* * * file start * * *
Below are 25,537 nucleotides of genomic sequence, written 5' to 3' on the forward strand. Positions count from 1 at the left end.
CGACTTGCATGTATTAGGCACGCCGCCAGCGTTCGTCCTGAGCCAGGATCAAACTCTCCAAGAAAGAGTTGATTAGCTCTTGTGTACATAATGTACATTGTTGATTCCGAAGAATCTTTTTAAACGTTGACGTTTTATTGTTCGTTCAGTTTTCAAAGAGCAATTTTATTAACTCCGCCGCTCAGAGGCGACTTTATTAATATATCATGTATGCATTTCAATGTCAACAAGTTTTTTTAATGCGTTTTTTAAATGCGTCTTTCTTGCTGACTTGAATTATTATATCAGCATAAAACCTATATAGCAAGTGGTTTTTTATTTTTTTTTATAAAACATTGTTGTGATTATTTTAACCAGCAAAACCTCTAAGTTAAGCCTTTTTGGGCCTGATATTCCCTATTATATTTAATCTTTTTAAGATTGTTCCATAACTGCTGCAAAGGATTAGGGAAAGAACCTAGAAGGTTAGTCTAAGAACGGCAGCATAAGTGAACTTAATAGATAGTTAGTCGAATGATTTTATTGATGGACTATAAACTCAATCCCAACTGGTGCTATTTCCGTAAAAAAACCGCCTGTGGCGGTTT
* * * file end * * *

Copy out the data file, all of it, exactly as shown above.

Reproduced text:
Below are 25,537 nucleotides of genomic sequence, written 5' to 3' on the forward strand. Positions count from 1 at the left end.
CGACTTGCATGTATTAGGCACGCCGCCAGCGTTCGTCCTGAGCCAGGATCAAACTCTCCAAGAAAGAGTTGATTAGCTCTTGTGTACATAATGTACATTGTTGATTCCGAAGAATCTTTTTAAACGTTGACGTTTTATTGTTCGTTCAGTTTTCAAAGAGCAATTTTATTAACTCCGCCGCTCAGAGGCGACTTTATTAATATATCATGTATGCATTTCAATGTCAACAAGTTTTTTTAATGCGTTTTTTAAATGCGTCTTTCTTGCTGACTTGAATTATTATATCAGCATAAAACCTATATAGCAAGTGGTTTTTTATTTTTTTTTATAAAACATTGTTGTGATTATTTTAACCAGCAAAACCTCTAAGTTAAGCCTTTTTGGGCCTGATATTCCCTATTATATTTAATCTTTTTAAGATTGTTCCATAACTGCTGCAAAGGATTAGGGAAAGAACCTAGAAGGTTAGTCTAAGAACGGCAGCATAAGTGAACTTAATAGATAGTTAGTCGAATGATTTTATTGATGGACTATAAACTCAATCCCAACTGGTGCTATTTCCGTAAAAAAACCGCCTGTGGCGGTTT